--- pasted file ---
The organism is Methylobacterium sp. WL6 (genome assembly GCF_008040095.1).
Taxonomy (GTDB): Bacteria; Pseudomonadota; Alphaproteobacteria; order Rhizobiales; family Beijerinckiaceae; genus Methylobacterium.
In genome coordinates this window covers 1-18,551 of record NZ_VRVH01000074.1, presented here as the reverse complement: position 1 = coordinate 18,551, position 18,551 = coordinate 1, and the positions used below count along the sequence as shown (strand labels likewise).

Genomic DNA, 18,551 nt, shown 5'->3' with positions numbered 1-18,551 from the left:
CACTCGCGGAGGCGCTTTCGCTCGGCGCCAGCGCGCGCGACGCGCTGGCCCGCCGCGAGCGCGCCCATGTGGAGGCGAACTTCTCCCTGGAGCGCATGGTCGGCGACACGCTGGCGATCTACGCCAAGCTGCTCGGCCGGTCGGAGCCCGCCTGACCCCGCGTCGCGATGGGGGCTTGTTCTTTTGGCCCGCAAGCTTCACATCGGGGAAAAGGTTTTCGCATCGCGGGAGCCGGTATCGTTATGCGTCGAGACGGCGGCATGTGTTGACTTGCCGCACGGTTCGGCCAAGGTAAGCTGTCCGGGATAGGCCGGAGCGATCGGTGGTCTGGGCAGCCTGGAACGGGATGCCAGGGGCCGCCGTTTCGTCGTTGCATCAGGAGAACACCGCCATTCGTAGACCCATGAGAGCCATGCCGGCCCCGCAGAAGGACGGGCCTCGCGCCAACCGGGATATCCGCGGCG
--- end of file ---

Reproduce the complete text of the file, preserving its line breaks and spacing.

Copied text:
The organism is Methylobacterium sp. WL6 (genome assembly GCF_008040095.1).
Taxonomy (GTDB): Bacteria; Pseudomonadota; Alphaproteobacteria; order Rhizobiales; family Beijerinckiaceae; genus Methylobacterium.
In genome coordinates this window covers 1-18,551 of record NZ_VRVH01000074.1, presented here as the reverse complement: position 1 = coordinate 18,551, position 18,551 = coordinate 1, and the positions used below count along the sequence as shown (strand labels likewise).

Genomic DNA, 18,551 nt, shown 5'->3' with positions numbered 1-18,551 from the left:
CACTCGCGGAGGCGCTTTCGCTCGGCGCCAGCGCGCGCGACGCGCTGGCCCGCCGCGAGCGCGCCCATGTGGAGGCGAACTTCTCCCTGGAGCGCATGGTCGGCGACACGCTGGCGATCTACGCCAAGCTGCTCGGCCGGTCGGAGCCCGCCTGACCCCGCGTCGCGATGGGGGCTTGTTCTTTTGGCCCGCAAGCTTCACATCGGGGAAAAGGTTTTCGCATCGCGGGAGCCGGTATCGTTATGCGTCGAGACGGCGGCATGTGTTGACTTGCCGCACGGTTCGGCCAAGGTAAGCTGTCCGGGATAGGCCGGAGCGATCGGTGGTCTGGGCAGCCTGGAACGGGATGCCAGGGGCCGCCGTTTCGTCGTTGCATCAGGAGAACACCGCCATTCGTAGACCCATGAGAGCCATGCCGGCCCCGCAGAAGGACGGGCCTCGCGCCAACCGGGATATCCGCGGCG